Over time, as you move from this beginning phase of learning how to start a blog and into the stages where you're progressing in different ways to drive traffic to your website, growing your established base of readers and focusing on improving your domain authority, you'll be able to start competing on the bigger topics—but for now, picking a niche is the name of the game.
You’ve given me some interesting things to think about, and no mistake. At the moment, video plays a supporting role and audio none at all, so I guess I’m going to have to consider repackaging new posts to these delivery methods. It was something that hadn’t occurred to me at all until I found this post. My main problem is that I have a face that is good for radio, a voice best suited to silence and a budget that won’t allow me to remedy either one. However, I guess with practice the voice will improve and the face can be replaced by graphics {grin}.

After you have your account created, you’ll be directed to a page where you need to select your hosting package. You can choose to pay for your hosting in a 12 month period, 24 month period, or a 36 month period — the longer the plan, the cheaper your price. Next, add your payment info and wait for an email confirmation of registration – this only takes a minute or two.
Thank you for this post. I am a SAHM of 3 kids. With only one source of income, I would love to be able to create some extra income blogging to help my family out. I love to share ideas and recipes online so I really feel like blogging is my calling but I am nervous to start because I feel like there are so many different directions to take and I want to know I am going to do everything I can to be successful.
Unfortunately, gazillions of awesome domain names have been already taken. Especially if you aim for the most popular .com domain. But don’t worry; if you can’t get the domain you wanted while registering for a hosting account, Bluehost will help you by letting you choose one later. Just by clicking the button, you can skip the registration of the domain. That will give you time to do some research and thinking. Try thinking about other options or maybe another extension like .net or any other that may be a good fit your blog.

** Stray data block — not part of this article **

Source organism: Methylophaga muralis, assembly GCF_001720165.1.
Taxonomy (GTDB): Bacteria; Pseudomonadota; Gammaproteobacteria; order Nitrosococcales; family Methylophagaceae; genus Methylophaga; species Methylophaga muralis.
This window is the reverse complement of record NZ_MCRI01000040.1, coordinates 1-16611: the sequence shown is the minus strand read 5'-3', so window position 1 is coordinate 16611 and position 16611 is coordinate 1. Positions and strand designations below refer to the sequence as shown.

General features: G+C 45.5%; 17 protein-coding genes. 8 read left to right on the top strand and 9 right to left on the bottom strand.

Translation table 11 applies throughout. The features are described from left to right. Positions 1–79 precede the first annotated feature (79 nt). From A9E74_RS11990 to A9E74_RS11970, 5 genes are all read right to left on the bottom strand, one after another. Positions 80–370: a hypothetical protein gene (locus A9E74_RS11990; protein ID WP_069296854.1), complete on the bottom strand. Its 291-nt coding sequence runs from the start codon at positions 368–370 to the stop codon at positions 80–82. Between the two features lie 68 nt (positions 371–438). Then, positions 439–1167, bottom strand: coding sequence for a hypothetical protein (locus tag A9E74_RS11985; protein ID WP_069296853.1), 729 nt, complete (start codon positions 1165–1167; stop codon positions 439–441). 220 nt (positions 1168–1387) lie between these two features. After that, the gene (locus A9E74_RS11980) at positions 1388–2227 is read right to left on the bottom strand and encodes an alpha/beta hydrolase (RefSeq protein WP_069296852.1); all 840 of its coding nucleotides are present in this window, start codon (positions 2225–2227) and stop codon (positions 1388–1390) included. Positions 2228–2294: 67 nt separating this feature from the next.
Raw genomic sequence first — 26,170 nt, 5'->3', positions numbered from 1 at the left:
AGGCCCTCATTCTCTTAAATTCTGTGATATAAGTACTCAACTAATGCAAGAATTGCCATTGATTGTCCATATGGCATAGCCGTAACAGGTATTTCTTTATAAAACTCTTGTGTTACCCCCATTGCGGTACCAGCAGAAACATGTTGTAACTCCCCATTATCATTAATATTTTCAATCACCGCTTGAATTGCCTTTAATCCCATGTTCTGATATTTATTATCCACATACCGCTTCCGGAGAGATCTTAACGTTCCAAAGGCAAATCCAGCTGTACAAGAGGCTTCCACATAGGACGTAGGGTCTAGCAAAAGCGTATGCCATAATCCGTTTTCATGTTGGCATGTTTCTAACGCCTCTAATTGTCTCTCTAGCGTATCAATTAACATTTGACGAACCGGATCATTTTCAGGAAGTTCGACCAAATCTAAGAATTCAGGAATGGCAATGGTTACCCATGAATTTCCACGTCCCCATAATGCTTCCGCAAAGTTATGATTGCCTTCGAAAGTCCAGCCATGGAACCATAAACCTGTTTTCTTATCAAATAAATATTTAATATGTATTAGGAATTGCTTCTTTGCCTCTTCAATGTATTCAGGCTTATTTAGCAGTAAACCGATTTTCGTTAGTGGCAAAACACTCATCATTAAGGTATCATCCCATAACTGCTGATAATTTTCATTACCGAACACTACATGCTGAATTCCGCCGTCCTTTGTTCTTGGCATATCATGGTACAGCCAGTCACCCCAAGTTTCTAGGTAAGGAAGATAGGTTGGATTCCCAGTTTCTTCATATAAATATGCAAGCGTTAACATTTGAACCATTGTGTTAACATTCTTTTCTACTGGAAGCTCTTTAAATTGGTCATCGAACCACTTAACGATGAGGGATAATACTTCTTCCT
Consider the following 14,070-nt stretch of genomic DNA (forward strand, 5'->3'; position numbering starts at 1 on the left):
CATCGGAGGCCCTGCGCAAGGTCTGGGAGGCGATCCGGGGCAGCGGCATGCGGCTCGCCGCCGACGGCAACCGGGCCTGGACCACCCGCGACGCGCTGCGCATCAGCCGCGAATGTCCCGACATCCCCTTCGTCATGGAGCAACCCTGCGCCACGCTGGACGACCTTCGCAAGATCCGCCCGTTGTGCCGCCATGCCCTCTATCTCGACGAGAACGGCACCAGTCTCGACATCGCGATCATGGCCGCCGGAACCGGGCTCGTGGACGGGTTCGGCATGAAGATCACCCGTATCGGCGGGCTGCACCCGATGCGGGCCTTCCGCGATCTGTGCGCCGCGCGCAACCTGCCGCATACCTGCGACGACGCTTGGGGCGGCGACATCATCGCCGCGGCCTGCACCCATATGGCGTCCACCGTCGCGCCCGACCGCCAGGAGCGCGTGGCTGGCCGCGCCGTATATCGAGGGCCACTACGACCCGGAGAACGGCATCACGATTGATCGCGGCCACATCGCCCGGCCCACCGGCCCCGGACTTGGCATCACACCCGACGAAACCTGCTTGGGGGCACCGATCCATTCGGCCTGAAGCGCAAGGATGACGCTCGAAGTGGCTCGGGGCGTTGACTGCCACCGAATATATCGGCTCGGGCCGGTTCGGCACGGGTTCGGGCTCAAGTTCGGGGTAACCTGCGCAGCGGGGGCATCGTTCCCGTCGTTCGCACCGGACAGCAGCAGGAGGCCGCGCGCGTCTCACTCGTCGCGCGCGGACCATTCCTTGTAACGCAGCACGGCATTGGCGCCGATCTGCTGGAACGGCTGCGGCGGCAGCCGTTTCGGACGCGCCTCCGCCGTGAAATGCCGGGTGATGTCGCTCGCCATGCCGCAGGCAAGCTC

Clueless, confused, and confounded with choices, we had no idea how to start a blog or how to be a blogger. When should we start? How do we register a domain name? What is hosting? Which blogging platform should we use? How do we choose a template? What is a plugin? What should we write about? Heck, we could hardly spell HTML, let alone build a blog!
Thank you, I started my blog on January 1st of this year. I paid for a host and got the free domain name. I have been using a free theme so far. Your post encourage me as I am starting out ok. Traffic has been slow, but I just watched an online series about SEO that I believe will help. I look forward t your next post. Also, I had trouble picking a domain name and picked this one but would love to change it later.
Hey Isabel. I would definitely create your blog in your native language if that is the one that you write better in. If your English grammar isn’t impeccable, you will have a hard time getting a loyal audience of English speakers. A blog written in English has the potential for a larger audience, but a blog in your native language will have less competition and the potential for a far more LOYAL audience. I hope that helps!
Design isn’t about crazy colors, multiple fonts, and tons of images and videos. It’s about making the experience of your reader as enjoyable as possible. That’s why the first thing you should think about when it comes to transitioning from the basics of learning how to start a blog over to perfecting your design, isn’t what you can add. But what you can take away.
The single most important strategy you'll find for building up a blog and boosting your visibility on search engines like Google, and my all-time go-to strategy for rocketing up the search rankings on Google's SERPs, is content marketing. Marketing your content is an intricate process that involves long, seemingly-never-ending hours of building more useful off-site content that links to your primary anchor content, but it's well worth it.
Leaving Work Behind is proudly affiliated with Bluehost. Naturally, we recommend Bluehost over other options because we’ve had good experience with it. We should divulge we also get a few dollars every time anybody signs up for their service through our links. Not only that , Bluehost comes highly recommended by the team over at wordpress.org, the blogging platform you will be using.
Spend enough time to create 5-10 pieces of awesome content, and spend the rest of your time networking. Leave thoughtful comments on authoritative blogs that you enjoy reading. Reach out and email influential bloggers without asking anything in return. After a month of being selfless, try to secure a guest post on those authoritative blogs and capture some of their audience (your guest post should be amazing).

Best part about this book: the updated 2014 edition, which is what I bought. The blogging environment was a lot different back in 2010 - 2012 (and a lot easier back then), so I knew that books written back then would be out of date for me for now. Ruth's book was one of relatively few books that had been written or updated in 2014 and onward. Very well done, lots of non-obvious tips and tricks, and lots of clear explanation not just about HOW to do things, but WHY.
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